Split shift schooling streets ahead
NEW South Wales is 20 years behind an innovative Coast school where staggered start times are maximising student learning.
The state's Education Minister Rob Stokes has told media he was open to trialling separate morning and afternoon schools in New South Wales to address traffic and booming enrolment issues.
Mountain Creek State High School executive principal Darrin Edwards said his school was proof staggered starting times worked.
"It's nice to see they are catching up to us," Mr Edwards said of the New South Wales plans.
Year 10, 11 and 12 students start at 7.30am at his school to finish at 1pm.
Year 7, 8 and 9 students start at 10.30am to finish at 4pm.
The school has 2200 students, which is expected to grow to 2800 in the next two years.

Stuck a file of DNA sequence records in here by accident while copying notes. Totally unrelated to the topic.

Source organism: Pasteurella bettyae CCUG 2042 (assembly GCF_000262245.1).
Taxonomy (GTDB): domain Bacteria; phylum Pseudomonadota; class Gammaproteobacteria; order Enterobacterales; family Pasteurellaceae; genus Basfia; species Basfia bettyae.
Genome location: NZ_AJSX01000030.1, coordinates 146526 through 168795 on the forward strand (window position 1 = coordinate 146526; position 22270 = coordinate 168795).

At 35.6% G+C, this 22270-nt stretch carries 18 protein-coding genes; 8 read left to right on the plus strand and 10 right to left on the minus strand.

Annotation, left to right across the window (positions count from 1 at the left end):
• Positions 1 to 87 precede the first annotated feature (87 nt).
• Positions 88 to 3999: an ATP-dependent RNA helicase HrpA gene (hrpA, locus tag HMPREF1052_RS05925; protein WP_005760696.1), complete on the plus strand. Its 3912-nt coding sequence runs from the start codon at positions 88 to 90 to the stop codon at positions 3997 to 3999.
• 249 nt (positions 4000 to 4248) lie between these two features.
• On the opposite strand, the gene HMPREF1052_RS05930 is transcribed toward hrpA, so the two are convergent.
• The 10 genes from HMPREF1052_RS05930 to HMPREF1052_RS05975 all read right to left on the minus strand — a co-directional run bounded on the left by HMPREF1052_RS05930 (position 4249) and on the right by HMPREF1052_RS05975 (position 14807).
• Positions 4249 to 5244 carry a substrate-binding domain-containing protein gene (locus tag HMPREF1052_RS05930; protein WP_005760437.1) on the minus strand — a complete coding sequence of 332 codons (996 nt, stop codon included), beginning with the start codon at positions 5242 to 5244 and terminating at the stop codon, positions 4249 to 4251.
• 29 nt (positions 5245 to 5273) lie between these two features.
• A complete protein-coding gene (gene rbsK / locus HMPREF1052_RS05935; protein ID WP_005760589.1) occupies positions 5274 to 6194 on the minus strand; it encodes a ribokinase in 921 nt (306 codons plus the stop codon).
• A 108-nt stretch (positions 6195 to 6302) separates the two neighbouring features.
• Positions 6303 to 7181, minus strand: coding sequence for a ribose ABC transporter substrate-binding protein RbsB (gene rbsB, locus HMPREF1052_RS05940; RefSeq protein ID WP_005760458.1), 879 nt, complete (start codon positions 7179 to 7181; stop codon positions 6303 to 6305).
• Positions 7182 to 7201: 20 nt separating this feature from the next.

"It (staggered starts) allows us to have half the number of students on campus for half the day," Mr Edwards said.
"These structures have been in place since 1998."
He said staggering start times gave greater access to specialty equipment and classrooms including science and robotics.
"Without the split shift these facilities would be chronically utilised and probably dominated by the senior students."
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Traffic congestion is also an issue in the area shared by Mountain Creek State School and TAFE Queensland Mooloolaba.
Mr Edwards said driving in the area would be impossible if the three institutions shared start times.
As a result, senior high school students start at 7.30am, TAFE students start about 8am, primary students start at 9am and the junior high school students start at 10.30am.
Recently graduated Year 12 student Chloe Blaby said she greatly appreciated the early starts in her senior years.
Ms Blaby dedicated her free afternoon time to achieving her International Baccalaureate Diploma.
She said she appreciated having school facilities available to do her extra study.
"It gives you an edge when you are applying for university," Ms Blaby said.
She said finishing by 1pm also was handy for students who had after-school jobs.
"That gives Mountain Creek students an edge."